I used to dislike highrise buildings. I would drive by them, without much thought, and dread the elevator when I actually had to go inside.
These days, I spend most of my time thinking, living, breathing highrises. I’m the director of NFB’s Emmy-award winning HIGHRISE, and last week we launched our latest incarnation, called One Millionth Tower.
It’s a web-native documentary, and we use new technologies to explore the problems with aging highrise buildings.
We premiered at the Mozilla Festival in London UK, and co-launched on-line with the prestigious technology publication wired.com, who reported that we’ve “Re-invented the documentary format… the resulting film is unlike any before it.”
For One Millionth Tower, we go “hyper-glocal:” we tell a local story about two sister highrise buildings in suburban Toronto, but our approach and message has global resonance.
I was really touched when Priti, one residents we work with, told us “You may just drive-by and see an ugly building, but for us, this is our home.”
Over a billion of us live in deteriorating apartment buildings, and in One Millionth Tower, we wanted to discover how harnessing the spirit of the people who live inside can help re-imagine the bleak highrise landscape, anywhere in the world.
“Too often we blame the buildings. It’s really about the system around the buildings. What can we do to improve that?” says ERA Architect Graeme Stewart, whose generative work on Tower Renewal has inspired much of the overall HIGHRISE project.
The idea in One Millionth Tower is to bring together residents, architects, animators and a web developers to tell the story of speculatively transforming physical space in a 3d virtual landscape — directly in the browser.
The Atlantic Cities publication notes “The ongoing collaborative aspects, through the amazing interfaces Cizek and her team have created, are surprising and enlightening.”
It all started when our HIGHRISE community-media documentarians, Heather Frise and Maria-Saroja Ponnambalam, gathered Faith, Ob, Donna, Priti and Jamal, all residents of the highrise, together with Graeme and his team of architects to draw and to re-imagine the spaces around the highrises as vibrant active places. Soon, animators Howie Shia, Lillian Chan and Kelly Sommerfeld brought the illustrations to cinematic life.
Then, using brand new technology called webGL, and Popcorn, new software inspired by Mozilla, Mike Robbins of Helios Design Lab, radically transformed the whole project. He helped us craft a documentary in 3d space that lives and breathes like the web. For example, when it’s raining at the Toronto highrise for reals, it is raining in One Millionth Tower.
“It is a story about space,” Mike says, “so I thought why not put it in 3d space?”
Pulling together so many technical and human innovations involved 24/7 piloting by Associate Producer Sarah Arruda and Technical Director, Branden Bratuhin.
“Our iterative process was complicated, and it was successful only because true passion and commitment from every member of the team,” says Sarah.
“One Millionth Tower is a prime example of the work we are doing together to empower makers and build tools that anyone can use to make awesome things happen — on the Web and in the world. It’s a testament to how we are building a better Web together,” says Mark Surman, Executive Director of the Mozilla Foundation.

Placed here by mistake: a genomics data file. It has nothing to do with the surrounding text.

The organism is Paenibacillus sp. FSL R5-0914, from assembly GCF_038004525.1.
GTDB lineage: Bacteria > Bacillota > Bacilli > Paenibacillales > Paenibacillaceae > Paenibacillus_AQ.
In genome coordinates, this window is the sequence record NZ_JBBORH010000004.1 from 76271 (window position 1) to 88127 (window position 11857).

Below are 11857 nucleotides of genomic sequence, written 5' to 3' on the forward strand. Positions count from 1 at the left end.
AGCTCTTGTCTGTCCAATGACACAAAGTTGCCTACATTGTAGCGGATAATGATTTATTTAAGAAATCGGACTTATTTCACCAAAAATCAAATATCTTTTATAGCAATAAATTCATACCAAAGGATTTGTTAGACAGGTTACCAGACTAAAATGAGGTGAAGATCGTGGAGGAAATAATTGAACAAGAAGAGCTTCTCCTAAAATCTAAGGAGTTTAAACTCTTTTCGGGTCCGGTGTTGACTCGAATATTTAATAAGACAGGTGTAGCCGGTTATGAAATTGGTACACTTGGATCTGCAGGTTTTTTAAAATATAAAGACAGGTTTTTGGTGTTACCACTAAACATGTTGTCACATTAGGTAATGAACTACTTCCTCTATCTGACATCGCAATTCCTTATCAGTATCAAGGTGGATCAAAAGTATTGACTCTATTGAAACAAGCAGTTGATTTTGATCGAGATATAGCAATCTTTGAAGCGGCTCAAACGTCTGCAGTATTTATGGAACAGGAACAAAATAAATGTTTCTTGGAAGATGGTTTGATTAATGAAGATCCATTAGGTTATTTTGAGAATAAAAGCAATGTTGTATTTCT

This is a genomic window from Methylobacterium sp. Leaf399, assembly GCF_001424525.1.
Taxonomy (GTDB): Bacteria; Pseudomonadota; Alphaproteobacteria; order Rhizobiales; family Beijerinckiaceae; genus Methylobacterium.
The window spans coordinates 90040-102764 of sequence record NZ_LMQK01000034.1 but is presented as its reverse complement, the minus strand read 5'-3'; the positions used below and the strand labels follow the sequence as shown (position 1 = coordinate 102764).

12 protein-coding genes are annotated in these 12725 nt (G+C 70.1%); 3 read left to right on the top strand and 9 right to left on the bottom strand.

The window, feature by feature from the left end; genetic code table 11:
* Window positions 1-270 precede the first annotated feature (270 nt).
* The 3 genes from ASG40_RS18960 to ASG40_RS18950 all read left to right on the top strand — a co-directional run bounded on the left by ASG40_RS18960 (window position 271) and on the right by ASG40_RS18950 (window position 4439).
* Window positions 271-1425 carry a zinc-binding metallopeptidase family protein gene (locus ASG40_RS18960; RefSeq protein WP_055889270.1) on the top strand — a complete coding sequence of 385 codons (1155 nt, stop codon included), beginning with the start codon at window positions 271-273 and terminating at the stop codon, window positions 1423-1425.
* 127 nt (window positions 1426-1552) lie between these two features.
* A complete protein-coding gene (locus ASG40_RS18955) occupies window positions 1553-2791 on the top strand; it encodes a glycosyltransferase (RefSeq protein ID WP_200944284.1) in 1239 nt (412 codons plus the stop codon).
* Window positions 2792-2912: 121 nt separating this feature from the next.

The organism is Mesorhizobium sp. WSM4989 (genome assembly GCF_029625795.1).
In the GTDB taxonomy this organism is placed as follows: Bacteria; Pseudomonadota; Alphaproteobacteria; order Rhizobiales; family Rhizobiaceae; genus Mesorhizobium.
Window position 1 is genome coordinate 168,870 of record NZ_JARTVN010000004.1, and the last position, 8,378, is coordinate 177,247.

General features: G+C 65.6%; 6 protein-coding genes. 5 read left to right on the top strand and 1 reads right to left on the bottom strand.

The same can be said for building a better city. How can we all be part of building and re-building rethinking the cities and infrastructures that defines us now as an urban species?
“The highrise building for us is a great storytelling prism. It’s a metaphor, and it’s a way for us to address ‘the future of cities’ in a concrete, human way,” says Gerry Flahive, the Senior Producer who leads our productions through “formats that haven’t been invented yet.”
With music composed by Toronto’s own visionary Jim Guthrie, including a sonata by Owen Pallett, and sound design by Timothy Muirhead, the collaged “mixed tape” approach to the soundscape adds more poetic reference to collaborative nature of the project.
The inspiration has not stopped on the web. Due in part to the documentary process, and mostly because of all the great community organizing that’s been happening on site (the residents themselves, the United Way, ERA Architects and the City of Toronto) there’s been real on the ground impact that’s come from the “imaginings” of the documentary.
Last summer, as we were still completing the virtual work, the residents won a grant that brought a playground “built-in-a-day” to the site, through Kaboom, a non-profit that brings back play to neighbourhoods in need.
“It’s because of the One Millionth Tower,” says Donna, one of the residents instrumental in the project.
“Because the residents had done two years of organizing,” says Elise Hug of the City of Toronto, “They were able to put in the application in a week and a half.”
“In One Millionth Tower, my mother blows seeds around,” says Jamal, who has grown up in the building and worked on the project, “it’s very symbolic.”
When we picked up the NFB’s first Webby for our Filmmaker-in-Residence project in 2006, we used five words to accept the statue: “The internet is a documentary.” By that I meant that what we do on the web as citizens is at its core, documentary: we creatively interpret our actuality.
Today, five years later, as we launch One Millionth Tower, I am surprised to flip those words around: ‘Documentary is becoming the web.’